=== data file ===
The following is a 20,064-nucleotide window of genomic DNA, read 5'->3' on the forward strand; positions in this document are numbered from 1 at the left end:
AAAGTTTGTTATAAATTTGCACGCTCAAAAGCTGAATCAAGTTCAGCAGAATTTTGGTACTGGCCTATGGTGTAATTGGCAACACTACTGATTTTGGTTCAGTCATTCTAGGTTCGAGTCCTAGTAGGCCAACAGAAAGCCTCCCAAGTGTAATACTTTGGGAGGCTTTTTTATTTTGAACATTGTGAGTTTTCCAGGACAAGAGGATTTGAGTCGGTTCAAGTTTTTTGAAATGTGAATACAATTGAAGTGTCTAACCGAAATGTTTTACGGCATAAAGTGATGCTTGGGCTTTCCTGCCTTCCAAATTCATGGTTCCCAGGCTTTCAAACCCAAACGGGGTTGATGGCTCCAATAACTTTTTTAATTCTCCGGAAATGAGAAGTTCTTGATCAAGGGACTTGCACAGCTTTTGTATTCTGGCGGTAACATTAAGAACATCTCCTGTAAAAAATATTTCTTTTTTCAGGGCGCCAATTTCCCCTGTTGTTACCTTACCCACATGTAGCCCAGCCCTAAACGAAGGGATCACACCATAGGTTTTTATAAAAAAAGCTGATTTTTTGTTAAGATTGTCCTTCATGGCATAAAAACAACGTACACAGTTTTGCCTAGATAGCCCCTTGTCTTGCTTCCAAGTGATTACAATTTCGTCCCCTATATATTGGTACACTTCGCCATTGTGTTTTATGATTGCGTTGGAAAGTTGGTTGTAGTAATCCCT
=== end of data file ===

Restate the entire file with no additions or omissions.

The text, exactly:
The following is a 20,064-nucleotide window of genomic DNA, read 5'->3' on the forward strand; positions in this document are numbered from 1 at the left end:
AAAGTTTGTTATAAATTTGCACGCTCAAAAGCTGAATCAAGTTCAGCAGAATTTTGGTACTGGCCTATGGTGTAATTGGCAACACTACTGATTTTGGTTCAGTCATTCTAGGTTCGAGTCCTAGTAGGCCAACAGAAAGCCTCCCAAGTGTAATACTTTGGGAGGCTTTTTTATTTTGAACATTGTGAGTTTTCCAGGACAAGAGGATTTGAGTCGGTTCAAGTTTTTTGAAATGTGAATACAATTGAAGTGTCTAACCGAAATGTTTTACGGCATAAAGTGATGCTTGGGCTTTCCTGCCTTCCAAATTCATGGTTCCCAGGCTTTCAAACCCAAACGGGGTTGATGGCTCCAATAACTTTTTTAATTCTCCGGAAATGAGAAGTTCTTGATCAAGGGACTTGCACAGCTTTTGTATTCTGGCGGTAACATTAAGAACATCTCCTGTAAAAAATATTTCTTTTTTCAGGGCGCCAATTTCCCCTGTTGTTACCTTACCCACATGTAGCCCAGCCCTAAACGAAGGGATCACACCATAGGTTTTTATAAAAAAAGCTGATTTTTTGTTAAGATTGTCCTTCATGGCATAAAAACAACGTACACAGTTTTGCCTAGATAGCCCCTTGTCTTGCTTCCAAGTGATTACAATTTCGTCCCCTATATATTGGTACACTTCGCCATTGTGTTTTATGATTGCGTTGGAAAGTTGGTTGTAGTAATCCCT